4. You can make the lemon glaze in a double boiler, or for a simpler alternative, you can zap it in the microwave. Mix the lemon juice with the confectioners’ until dissolved in a heatproof bowl over a pot of simmering water for the double-boiler method, or in a microwave-safe bowl. Whisk in the butter and lemon zest. Either nuke the glaze for 30 seconds or continue whisking in the double boiler. Whisk the glaze to smooth out any lumps, then drizzle the glaze over the top of the scones. Let it set a minute before serving.

Cookware for your recipe

You will find below are cookware items that could be needed for this Blueberry Scones with Lemon Glaze recipe or similar recipes. Feel free to skip to the next item if it doesn’t apply.

  • Cooking pots
  • Frying pan
  • Steamers
  • Colander
  • Skillet
  • Knives
  • Cutting board
  • Grater
  • Saucepan
  • Stockpot
  • Spatula
  • Tongs
  • Measuring cups
  • Wooden Spoon

Categories in this Recipe

  • Easy Breakfast Recipes
  • Breakfast – Breakfast is the first meal of the day eaten after waking from the night’s sleep, in the morning. The word in English refers to breaking the fasting period of the previous night. There is a strong likelihood for one or more “typical”, or “traditional”, breakfast menus to exist in most places, but their composition varies widely from place to place, and has varied over time, so that globally a very wide range of preparations and ingredients are now associated with breakfast.
  • Easy Brunch Recipes
  • Brunch – Brunch is a combination of breakfast and lunch and regularly has some form of alcoholic drink (most usually champagne or a cocktail) served with it. It is usually served between 9am and 1pm. The word is a portmanteau of breakfast and lunch. Brunch originated in England in the late 19th century and became popular in the United States in the 1930s.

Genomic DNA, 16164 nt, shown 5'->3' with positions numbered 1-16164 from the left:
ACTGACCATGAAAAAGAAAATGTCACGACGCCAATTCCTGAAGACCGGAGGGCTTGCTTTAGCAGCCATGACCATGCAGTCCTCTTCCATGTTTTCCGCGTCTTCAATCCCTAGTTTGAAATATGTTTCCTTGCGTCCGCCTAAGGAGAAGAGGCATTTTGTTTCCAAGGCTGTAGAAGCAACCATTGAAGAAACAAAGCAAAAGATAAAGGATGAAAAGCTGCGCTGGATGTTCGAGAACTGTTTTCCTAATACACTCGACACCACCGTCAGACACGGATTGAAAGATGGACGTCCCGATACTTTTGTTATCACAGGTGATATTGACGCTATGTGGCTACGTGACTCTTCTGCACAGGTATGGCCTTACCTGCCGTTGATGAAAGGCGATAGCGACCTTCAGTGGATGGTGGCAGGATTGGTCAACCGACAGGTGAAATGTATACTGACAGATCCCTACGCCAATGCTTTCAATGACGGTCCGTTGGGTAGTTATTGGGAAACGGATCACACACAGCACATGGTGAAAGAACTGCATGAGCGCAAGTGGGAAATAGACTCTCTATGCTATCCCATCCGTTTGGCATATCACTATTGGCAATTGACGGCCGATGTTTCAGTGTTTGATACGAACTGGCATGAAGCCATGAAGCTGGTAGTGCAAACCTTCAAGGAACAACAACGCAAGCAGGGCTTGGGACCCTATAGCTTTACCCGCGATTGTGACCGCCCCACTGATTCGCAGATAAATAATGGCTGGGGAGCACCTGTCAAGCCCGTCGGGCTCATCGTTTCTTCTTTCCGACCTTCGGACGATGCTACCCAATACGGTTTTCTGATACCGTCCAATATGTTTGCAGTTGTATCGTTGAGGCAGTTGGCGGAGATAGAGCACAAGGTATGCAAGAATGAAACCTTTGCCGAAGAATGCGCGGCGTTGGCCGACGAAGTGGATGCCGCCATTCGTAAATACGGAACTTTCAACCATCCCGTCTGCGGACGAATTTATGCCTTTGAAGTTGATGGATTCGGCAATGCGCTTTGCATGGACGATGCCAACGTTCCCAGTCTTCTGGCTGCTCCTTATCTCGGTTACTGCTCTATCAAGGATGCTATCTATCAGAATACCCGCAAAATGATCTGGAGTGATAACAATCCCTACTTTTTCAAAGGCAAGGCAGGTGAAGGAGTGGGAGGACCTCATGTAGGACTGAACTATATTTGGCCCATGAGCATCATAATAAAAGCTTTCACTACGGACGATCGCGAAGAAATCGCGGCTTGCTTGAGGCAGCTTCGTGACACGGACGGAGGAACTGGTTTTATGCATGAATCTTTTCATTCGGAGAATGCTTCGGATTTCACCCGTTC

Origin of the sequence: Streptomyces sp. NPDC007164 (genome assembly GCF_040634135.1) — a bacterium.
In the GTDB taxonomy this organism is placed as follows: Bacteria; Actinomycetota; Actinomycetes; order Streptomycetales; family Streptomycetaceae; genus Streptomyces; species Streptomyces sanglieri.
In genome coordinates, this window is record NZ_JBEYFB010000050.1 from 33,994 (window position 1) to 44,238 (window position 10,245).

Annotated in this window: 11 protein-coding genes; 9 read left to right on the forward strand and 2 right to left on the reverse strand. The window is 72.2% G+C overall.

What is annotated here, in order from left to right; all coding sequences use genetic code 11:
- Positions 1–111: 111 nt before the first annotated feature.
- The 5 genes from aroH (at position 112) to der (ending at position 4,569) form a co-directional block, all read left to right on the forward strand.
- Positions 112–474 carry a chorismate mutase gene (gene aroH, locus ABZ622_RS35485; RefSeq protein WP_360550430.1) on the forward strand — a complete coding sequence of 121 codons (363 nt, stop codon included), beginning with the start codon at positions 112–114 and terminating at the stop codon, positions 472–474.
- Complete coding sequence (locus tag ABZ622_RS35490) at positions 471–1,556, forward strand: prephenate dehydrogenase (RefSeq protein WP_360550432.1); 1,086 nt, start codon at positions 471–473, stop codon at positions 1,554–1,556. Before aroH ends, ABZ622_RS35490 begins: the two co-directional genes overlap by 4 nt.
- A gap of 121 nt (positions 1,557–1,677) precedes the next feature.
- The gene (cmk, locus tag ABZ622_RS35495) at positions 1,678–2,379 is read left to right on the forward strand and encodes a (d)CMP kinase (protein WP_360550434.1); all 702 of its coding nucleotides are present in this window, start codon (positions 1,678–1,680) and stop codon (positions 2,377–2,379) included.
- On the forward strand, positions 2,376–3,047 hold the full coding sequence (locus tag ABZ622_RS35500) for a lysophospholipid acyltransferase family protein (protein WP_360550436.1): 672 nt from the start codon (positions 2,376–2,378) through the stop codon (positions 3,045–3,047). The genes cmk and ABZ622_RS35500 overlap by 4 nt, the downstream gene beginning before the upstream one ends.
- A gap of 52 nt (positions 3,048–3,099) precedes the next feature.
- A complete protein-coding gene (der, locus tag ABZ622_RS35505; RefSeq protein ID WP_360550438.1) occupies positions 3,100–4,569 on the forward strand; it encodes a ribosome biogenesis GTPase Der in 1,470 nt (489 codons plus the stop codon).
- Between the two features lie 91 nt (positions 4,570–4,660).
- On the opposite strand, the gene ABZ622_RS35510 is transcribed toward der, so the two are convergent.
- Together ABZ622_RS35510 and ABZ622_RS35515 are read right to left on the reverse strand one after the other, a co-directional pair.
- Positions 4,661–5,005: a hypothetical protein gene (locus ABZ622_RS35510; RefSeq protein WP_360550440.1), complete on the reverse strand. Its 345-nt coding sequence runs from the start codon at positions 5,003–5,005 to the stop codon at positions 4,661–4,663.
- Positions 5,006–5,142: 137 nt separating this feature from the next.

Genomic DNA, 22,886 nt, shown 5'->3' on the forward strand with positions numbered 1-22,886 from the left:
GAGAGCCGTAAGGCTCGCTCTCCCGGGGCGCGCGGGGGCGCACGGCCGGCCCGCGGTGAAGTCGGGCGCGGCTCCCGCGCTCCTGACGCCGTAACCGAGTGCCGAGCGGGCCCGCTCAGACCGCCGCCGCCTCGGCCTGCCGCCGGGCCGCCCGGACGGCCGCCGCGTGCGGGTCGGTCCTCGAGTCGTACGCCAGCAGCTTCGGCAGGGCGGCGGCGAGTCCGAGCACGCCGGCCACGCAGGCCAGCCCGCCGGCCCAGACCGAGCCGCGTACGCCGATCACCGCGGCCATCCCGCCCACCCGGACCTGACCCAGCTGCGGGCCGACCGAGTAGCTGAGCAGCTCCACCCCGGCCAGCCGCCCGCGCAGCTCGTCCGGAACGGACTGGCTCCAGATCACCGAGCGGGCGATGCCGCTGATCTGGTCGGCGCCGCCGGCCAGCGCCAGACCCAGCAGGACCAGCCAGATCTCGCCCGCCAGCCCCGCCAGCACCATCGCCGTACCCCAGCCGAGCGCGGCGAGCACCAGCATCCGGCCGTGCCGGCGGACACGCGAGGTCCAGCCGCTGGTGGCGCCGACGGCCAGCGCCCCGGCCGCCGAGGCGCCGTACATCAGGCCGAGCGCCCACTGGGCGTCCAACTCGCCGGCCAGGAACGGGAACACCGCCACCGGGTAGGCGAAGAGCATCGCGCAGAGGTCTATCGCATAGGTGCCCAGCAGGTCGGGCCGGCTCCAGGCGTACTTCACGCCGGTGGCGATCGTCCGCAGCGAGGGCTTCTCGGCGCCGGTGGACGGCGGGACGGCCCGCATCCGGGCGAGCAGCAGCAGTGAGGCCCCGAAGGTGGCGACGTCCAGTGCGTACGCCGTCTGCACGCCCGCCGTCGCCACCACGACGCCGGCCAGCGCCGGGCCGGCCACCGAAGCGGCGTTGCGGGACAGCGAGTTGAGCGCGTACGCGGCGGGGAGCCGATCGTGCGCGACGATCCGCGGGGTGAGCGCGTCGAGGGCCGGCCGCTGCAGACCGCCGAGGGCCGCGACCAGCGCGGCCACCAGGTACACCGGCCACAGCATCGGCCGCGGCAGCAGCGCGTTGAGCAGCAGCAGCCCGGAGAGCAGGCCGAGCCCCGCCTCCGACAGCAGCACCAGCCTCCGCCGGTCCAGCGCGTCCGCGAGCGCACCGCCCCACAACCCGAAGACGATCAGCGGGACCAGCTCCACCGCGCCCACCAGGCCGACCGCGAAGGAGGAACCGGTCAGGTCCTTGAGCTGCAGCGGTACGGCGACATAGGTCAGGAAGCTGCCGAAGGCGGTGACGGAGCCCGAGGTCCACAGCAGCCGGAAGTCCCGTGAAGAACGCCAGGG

• Easy Baking
  • Scone Recipes
  • Blueberry – See textBlueberries are a widely distributed and widespread group of perennial flowering plants with blue or purple berries. They are classified in the section Cyanococcus within the genus Vaccinium. Vaccinium also includes cranberries, bilberries, huckleberries and Madeira blueberries. Commercial blueberries—both wild (lowbush) and cultivated (highbush)—are all native to North America. The highbush varieties were introduced into Europe during the 1930s.Blueberries are usually prostrate shrubs that can vary in size from 10 centimeters (4 inches) to 4 meters (13 feet) in height. In commercial production of blueberries, the species with small, pea-size berries growing on low-level bushes are known as “lowbush blueberries” (synonymous with “wild”), while the species with larger berries growing on taller, cultivated bushes are known as “highbush blueberries”. Canada is the leading producer of lowbush blueberries, while the United States produces some 40% of the world supply of highbush blueberries.